[Of course, the only thing that the existence of an Arab minority in 'Israel' after 1948 proves is that ethnic cleansing isn't always 100% successful. In his 2004 Haaretz interview, Morris complained that Ben-Gurion "should have done a complete job" and "cleansed the whole country as far as the Jordan River." As for today's Palestinians (those still in Palestine that is), Israel's minority Palestinian Arab citizens, the descendants of those 160,000, and the Palestinians under Israeli military occupation in the Palestinian territories, here's what Morris told Haaretz in 2004: "In the present circumstances it is neither moral nor realistic [to transfer and expel the Arabs from the West Bank, Gaza, the Galilee and the Triangle]. The world would not allow it... But, in other circumstances, apocalyptic ones, which are liable to be realized in 5 or 10 years, I can see expulsions..."]
Doogue: What for you is the central problem with Pappe's approach, because he's going to be here in Australia with quite a few public appearances? How do you critique him?
Morris: The basic problem is he invents the documentation, mistranslates, invents whole sentences in the things he supposedly quotes. He is essentially a liar. Not one sentence in any of his books can be trusted, especially on this type of subject because he has a political axe to grind which is to blacken Israel's image to serve the Palestinian purpose. He wants no Jewish state, no Zionist state, just a Palestinian state which he says will contain Jews and Arabs, essentially a majority Arab state. That's his political agenda and he subordinates his history writings to this political end and this isn't the way historians are supposed to write history.
Doogue: Why would he do that though? Does he represent a real strand in Israeli society?
Morris: He represents a type of self-hating Jew. There have always been self-hating Jews and people who've been anti-Zionists within Israeli society. It goes beyond anti-Zionism in his case. It's something which only a psychiatrist could explain. There are such Israelis, academics who call for an international boycott of their own universities. But it's a very small number. Israel's a democracy. It allows them to flourish. Ilan Pappe no longer lives in Israel. He works in England. I'm not really sure he can be called an Israeli.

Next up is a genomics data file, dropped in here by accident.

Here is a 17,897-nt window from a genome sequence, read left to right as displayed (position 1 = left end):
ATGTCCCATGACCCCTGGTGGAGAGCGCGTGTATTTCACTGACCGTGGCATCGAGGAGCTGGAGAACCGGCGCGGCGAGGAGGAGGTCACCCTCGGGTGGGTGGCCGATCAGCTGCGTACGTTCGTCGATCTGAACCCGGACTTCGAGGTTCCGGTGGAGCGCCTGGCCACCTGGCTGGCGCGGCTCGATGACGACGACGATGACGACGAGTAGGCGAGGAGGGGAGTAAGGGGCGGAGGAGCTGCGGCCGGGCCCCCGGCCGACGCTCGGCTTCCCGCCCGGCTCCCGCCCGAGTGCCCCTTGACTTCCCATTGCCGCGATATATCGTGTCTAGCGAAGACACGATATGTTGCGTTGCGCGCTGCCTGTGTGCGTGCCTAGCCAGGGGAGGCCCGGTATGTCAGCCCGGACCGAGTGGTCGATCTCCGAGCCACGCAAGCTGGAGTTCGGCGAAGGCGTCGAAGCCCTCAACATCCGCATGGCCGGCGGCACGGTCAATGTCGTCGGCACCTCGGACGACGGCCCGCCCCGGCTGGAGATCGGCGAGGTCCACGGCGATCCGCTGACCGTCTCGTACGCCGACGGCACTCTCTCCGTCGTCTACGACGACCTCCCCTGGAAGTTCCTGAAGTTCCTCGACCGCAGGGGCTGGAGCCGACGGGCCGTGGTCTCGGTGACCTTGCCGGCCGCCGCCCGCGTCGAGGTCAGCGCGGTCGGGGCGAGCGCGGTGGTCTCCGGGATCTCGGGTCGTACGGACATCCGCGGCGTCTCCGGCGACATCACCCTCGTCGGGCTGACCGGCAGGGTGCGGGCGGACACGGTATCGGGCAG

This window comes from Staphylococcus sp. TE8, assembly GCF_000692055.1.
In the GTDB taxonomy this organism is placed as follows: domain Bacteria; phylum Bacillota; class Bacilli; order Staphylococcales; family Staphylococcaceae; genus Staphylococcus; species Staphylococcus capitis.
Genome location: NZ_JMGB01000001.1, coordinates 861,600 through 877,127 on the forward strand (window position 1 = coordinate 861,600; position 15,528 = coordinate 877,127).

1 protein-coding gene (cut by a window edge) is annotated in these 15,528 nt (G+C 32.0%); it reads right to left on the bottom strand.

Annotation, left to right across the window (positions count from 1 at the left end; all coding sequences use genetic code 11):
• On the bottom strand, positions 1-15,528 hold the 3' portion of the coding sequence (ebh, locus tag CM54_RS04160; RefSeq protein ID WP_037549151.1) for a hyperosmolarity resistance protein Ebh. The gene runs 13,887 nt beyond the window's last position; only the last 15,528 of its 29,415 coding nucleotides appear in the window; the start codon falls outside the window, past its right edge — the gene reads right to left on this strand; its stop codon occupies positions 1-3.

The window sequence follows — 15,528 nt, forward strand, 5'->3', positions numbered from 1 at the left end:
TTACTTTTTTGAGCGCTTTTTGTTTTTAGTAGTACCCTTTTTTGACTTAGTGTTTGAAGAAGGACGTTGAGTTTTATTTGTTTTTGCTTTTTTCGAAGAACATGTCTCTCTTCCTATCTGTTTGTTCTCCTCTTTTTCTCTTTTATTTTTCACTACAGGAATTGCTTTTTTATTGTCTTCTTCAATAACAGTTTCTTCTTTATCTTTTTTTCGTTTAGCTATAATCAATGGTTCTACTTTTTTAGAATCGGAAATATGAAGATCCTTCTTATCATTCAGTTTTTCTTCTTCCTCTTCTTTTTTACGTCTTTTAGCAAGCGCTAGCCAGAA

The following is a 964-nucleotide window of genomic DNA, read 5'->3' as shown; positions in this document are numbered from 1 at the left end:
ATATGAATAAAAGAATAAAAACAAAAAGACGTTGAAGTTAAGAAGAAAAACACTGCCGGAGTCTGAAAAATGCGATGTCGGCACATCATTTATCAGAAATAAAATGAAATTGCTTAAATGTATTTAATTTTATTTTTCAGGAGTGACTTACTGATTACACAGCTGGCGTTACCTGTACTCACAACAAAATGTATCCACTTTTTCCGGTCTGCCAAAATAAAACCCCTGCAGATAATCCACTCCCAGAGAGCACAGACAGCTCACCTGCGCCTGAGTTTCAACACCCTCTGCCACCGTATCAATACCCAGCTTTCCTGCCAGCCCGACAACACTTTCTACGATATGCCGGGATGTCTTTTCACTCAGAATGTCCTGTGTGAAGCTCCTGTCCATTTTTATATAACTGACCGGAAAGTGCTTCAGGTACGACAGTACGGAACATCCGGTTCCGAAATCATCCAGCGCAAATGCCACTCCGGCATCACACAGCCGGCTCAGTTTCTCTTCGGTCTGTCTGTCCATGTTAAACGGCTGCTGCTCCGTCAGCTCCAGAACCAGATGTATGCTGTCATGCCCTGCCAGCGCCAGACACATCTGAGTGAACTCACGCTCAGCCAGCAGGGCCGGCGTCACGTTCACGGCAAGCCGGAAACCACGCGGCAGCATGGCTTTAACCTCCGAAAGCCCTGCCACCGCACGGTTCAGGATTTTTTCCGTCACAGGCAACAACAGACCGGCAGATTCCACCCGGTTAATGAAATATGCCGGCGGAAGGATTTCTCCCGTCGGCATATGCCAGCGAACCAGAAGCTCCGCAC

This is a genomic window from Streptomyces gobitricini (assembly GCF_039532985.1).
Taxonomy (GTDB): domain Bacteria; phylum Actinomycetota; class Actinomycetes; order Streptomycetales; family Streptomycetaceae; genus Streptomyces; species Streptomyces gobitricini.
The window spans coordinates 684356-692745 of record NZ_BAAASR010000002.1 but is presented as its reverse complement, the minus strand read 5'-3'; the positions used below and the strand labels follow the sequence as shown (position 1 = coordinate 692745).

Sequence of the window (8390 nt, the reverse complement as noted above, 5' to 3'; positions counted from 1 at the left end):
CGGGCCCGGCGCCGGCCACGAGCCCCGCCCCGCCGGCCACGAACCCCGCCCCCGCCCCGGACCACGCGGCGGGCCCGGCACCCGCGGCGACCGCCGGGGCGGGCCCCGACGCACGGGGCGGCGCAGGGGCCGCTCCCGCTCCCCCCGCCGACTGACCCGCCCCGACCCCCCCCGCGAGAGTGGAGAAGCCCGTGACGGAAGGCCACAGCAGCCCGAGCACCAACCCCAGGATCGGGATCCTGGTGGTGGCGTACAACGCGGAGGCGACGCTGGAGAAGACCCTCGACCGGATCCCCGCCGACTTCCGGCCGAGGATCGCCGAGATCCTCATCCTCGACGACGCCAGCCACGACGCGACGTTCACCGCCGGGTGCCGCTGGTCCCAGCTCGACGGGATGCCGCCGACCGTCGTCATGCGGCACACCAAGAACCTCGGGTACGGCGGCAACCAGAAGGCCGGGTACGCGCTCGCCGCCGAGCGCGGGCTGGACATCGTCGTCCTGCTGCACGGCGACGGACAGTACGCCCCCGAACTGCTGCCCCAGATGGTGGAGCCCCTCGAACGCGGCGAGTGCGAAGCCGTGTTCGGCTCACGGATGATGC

Doogue (who seems to have no problem whatever with Pappe being described as a psychiatric basket case who can hardly even be described as an Israeli anymore, still can't quite believe that Israeli Jews are Zionists) : He did claim in yesterday's interview that about 95% of Jews in Israel would be Zionist and that only a small percentage of Israelis would agree with his take on Israel's past. Does that misrepresent or correctly represent in your view the level at which the Palestinian issue is debated and contested among other Israelis?
Morris: No, there are gradations. It doesn't simply divide between Zionist and non-Zionist. He's actually quite correct that the number of anti-Zionist Jews living in Israel is very small. There are also a lot of ultra-Orthodox Jews who are also anti-Zionist but they're not involved in this kind of discussion. They care only about the Bible. There are also all sorts of gradations among the Zionists: more critical of the government, more critical of Israeli policies. It doesn't simply divide into yes-men and critics of the whole Zionist enterprise, which he of course is.
[He's right, of course, there are all sorts of Zionists: they range from those who want all Palestinians out (the hard-boiled) to those who just don't want them to become a majority again in their former homeland (the soft-boiled).]
There was a little more but I weary, and anyway I think you've got the point.
[* Pappe, The Ethnic Cleansing of Palestine, 2006, p 49; ** ibid, Chapter 4: Finalising the Master Plan.]